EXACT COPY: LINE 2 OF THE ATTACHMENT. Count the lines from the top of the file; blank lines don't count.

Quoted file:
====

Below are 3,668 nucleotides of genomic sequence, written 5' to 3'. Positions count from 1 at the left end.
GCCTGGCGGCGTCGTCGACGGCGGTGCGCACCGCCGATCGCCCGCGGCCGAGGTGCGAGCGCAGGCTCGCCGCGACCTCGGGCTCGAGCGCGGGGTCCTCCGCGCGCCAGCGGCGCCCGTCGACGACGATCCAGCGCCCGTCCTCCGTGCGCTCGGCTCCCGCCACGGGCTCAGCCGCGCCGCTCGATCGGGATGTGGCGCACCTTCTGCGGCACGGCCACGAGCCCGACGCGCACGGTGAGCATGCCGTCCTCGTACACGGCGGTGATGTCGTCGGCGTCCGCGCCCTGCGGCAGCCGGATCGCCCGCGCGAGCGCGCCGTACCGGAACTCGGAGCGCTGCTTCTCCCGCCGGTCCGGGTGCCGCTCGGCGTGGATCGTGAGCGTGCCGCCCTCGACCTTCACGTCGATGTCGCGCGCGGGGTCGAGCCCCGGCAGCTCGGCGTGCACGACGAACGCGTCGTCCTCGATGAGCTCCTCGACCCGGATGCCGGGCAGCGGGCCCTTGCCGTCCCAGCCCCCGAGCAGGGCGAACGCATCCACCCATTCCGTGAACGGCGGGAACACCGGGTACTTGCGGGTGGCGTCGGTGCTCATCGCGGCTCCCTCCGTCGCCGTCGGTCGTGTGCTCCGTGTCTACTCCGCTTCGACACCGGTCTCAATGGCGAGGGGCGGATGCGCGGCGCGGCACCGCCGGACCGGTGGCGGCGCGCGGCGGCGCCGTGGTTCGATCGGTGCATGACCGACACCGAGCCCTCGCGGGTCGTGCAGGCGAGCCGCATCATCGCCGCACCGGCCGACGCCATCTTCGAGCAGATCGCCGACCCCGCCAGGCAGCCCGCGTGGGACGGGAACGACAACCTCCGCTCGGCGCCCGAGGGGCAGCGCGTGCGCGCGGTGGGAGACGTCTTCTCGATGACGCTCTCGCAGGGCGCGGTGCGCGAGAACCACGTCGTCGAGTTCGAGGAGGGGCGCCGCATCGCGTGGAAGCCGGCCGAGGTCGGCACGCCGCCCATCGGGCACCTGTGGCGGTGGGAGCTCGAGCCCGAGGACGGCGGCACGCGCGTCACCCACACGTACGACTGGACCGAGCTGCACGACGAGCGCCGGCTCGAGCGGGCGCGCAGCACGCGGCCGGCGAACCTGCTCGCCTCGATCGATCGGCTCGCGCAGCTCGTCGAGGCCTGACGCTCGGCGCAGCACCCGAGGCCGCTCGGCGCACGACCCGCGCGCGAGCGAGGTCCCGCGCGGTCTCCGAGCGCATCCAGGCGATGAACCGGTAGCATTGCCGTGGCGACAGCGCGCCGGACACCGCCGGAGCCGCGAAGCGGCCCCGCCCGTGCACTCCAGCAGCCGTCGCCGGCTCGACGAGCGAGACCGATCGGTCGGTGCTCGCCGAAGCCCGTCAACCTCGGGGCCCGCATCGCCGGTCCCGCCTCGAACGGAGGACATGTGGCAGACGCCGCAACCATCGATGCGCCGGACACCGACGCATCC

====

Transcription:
GCCTGGCGGCGTCGTCGACGGCGGTGCGCACCGCCGATCGCCCGCGGCCGAGGTGCGAGCGCAGGCTCGCCGCGACCTCGGGCTCGAGCGCGGGGTCCTCCGCGCGCCAGCGGCGCCCGTCGACGACGATCCAGCGCCCGTCCTCCGTGCGCTCGGCTCCCGCCACGGGCTCAGCCGCGCCGCTCGATCGGGATGTGGCGCACCTTCTGCGGCACGGCCACGAGCCCGACGCGCACGGTGAGCATGCCGTCCTCGTACACGGCGGTGATGTCGTCGGCGTCCGCGCCCTGCGGCAGCCGGATCGCCCGCGCGAGCGCGCCGTACCGGAACTCGGAGCGCTGCTTCTCCCGCCGGTCCGGGTGCCGCTCGGCGTGGATCGTGAGCGTGCCGCCCTCGACCTTCACGTCGATGTCGCGCGCGGGGTCGAGCCCCGGCAGCTCGGCGTGCACGACGAACGCGTCGTCCTCGATGAGCTCCTCGACCCGGATGCCGGGCAGCGGGCCCTTGCCGTCCCAGCCCCCGAGCAGGGCGAACGCATCCACCCATTCCGTGAACGGCGGGAACACCGGGTACTTGCGGGTGGCGTCGGTGCTCATCGCGGCTCCCTCCGTCGCCGTCGGTCGTGTGCTCCGTGTCTACTCCGCTTCGACACCGGTCTCAATGGCGAGGGGCGGATGCGCGGCGCGGCACCGCCGGACCGGTGGCGGCGCGCGGCGGCGCCGTGGTTCGATCGGTGCATGACCGACACCGAGCCCTCGCGGGTCGTGCAGGCGAGCCGCATCATCGCCGCACCGGCCGACGCCATCTTCGAGCAGATCGCCGACCCCGCCAGGCAGCCCGCGTGGGACGGGAACGACAACCTCCGCTCGGCGCCCGAGGGGCAGCGCGTGCGCGCGGTGGGAGACGTCTTCTCGATGACGCTCTCGCAGGGCGCGGTGCGCGAGAACCACGTCGTCGAGTTCGAGGAGGGGCGCCGCATCGCGTGGAAGCCGGCCGAGGTCGGCACGCCGCCCATCGGGCACCTGTGGCGGTGGGAGCTCGAGCCCGAGGACGGCGGCACGCGCGTCACCCACACGTACGACTGGACCGAGCTGCACGACGAGCGCCGGCTCGAGCGGGCGCGCAGCACGCGGCCGGCGAACCTGCTCGCCTCGATCGATCGGCTCGCGCAGCTCGTCGAGGCCTGACGCTCGGCGCAGCACCCGAGGCCGCTCGGCGCACGACCCGCGCGCGAGCGAGGTCCCGCGCGGTCTCCGAGCGCATCCAGGCGATGAACCGGTAGCATTGCCGTGGCGACAGCGCGCCGGACACCGCCGGAGCCGCGAAGCGGCCCCGCCCGTGCACTCCAGCAGCCGTCGCCGGCTCGACGAGCGAGACCGATCGGTCGGTGCTCGCCGAAGCCCGTCAACCTCGGGGCCCGCATCGCCGGTCCCGCCTCGAACGGAGGACATGTGGCAGACGCCGCAACCATCGATGCGCCGGACACCGACGCATCC